// attempt to connect to Wifi network:
    Serial.print("Attempting to connect to Network named: ");
    // print the network name (SSID);
    // Connect to WPA/WPA2 network. Change this line if using open or WEP network:
    WiFi.begin(ssid, pass);
    while ( WiFi.status() != WL_CONNECTED) {
      // print dots while we wait to connect
    Serial.println("\nYou're connected to the network");
    Serial.println("Waiting for an ip address");
    while (WiFi.localIP() == INADDR_NONE) {
      // print dots while we wait for an ip addresss

    Serial.println("\nIP Address obtained");
    // you're connected now, so print out the status  

void loop() {

  btn1 = digitalRead(PUSH1);
  btn2 = digitalRead(PUSH2);
  Serial.print("btn1: ");
  Serial.print("btn2: ");

  int response = m2xClient.updateStreamValue(deviceId, streamName1, btn1);
  int response2 = m2xClient.updateStreamValue(deviceId, streamName2, btn2);
  Serial.print("M2X client response code: ");

  if (response == -1)
    while (1)
  if (response2 == -1)
    while (1)


void printWifiStatus() {
  // print the SSID of the network you're attached to:
  Serial.print("SSID: ");

  // print your WiFi shield's IP address:
  IPAddress ip = WiFi.localIP();
  Serial.print("IP Address: ");

Using the code example you can replace <ssid> and <password> with your Wi-Fi router information. Next replace <device ID> and <M2X API key> with your own device ID and API key. Now you can flash your LaunchPad with the upload button and open the Serial Monitor. You should see the LaunchPad connect to the internet and then get a response from the M2X server. If you get a 200 response then you are successfully posting to the M2X stream. Go check your stream page and you should see the graph refresh between one and zero when you press your pushbuttons on the LaunchPad.


This is a basic example of posting data to the M2X service.   Using the pushbutton as a simple digital input, we can now easily translate this to other components like sensors that use analog input values. This will let us measure the world and send that data to the cloud so that it can be digested by any number of web services.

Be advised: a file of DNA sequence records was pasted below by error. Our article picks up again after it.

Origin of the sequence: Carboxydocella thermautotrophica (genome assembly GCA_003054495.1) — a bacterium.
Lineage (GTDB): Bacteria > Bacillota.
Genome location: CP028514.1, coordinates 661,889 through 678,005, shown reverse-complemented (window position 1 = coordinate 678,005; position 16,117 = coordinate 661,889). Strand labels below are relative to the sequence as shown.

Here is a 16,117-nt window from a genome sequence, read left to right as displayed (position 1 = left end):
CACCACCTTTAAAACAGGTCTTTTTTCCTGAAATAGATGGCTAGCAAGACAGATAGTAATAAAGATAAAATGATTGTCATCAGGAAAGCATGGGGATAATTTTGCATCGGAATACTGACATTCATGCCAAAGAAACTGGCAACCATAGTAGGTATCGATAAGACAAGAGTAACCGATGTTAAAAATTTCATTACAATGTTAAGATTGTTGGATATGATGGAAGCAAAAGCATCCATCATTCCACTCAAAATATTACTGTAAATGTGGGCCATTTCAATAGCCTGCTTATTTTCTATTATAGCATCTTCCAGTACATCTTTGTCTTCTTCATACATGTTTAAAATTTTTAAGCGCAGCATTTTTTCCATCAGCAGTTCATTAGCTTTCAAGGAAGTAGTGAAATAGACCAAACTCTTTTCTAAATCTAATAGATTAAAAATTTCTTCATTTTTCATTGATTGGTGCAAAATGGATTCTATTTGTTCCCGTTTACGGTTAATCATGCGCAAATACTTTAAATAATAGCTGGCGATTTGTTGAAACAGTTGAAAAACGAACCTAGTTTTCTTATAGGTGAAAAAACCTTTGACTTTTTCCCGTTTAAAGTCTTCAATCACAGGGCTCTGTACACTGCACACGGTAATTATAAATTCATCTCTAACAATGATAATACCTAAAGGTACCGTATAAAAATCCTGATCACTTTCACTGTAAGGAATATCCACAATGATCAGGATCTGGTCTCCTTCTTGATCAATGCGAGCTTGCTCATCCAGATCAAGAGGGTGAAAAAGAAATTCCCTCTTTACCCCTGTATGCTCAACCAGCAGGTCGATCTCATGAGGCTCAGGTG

We can also fetch values from the M2X service. This can be useful for triggering events on the local hardware based on information coming from the cloud. For example you may have a LaunchPad posting data somewhere in the world and you want to do something like make a sound or flash a light with a LaunchPad somewhere else in the world when that data does something interesting.  There are many ways to accomplish this but using M2X is another good way for IoT applications.



There is also the concept of Triggers inside of the M2X service. Triggers allow you to do an HTTP post to any service on the internet. If a stream has a certain value or threshold you want to track and act upon, you can use a trigger to post to other services on the cloud and even other connected hardware.  In the case of our LaunchPad, we can also do this directly using the Wi-Fi library, but there may be a reason with distributed projects that are taking in multiple cloud inputs where it makes sense to do it on the server side.


Location data can also be stored in M2X. This can be useful for GPS enabled hardware where you may want to track the location of a device. You can also enter pre-set data for static applications or for testing purposes.


Embed custom charts on webpages to display your data streams. This can be useful for demos and dashboards.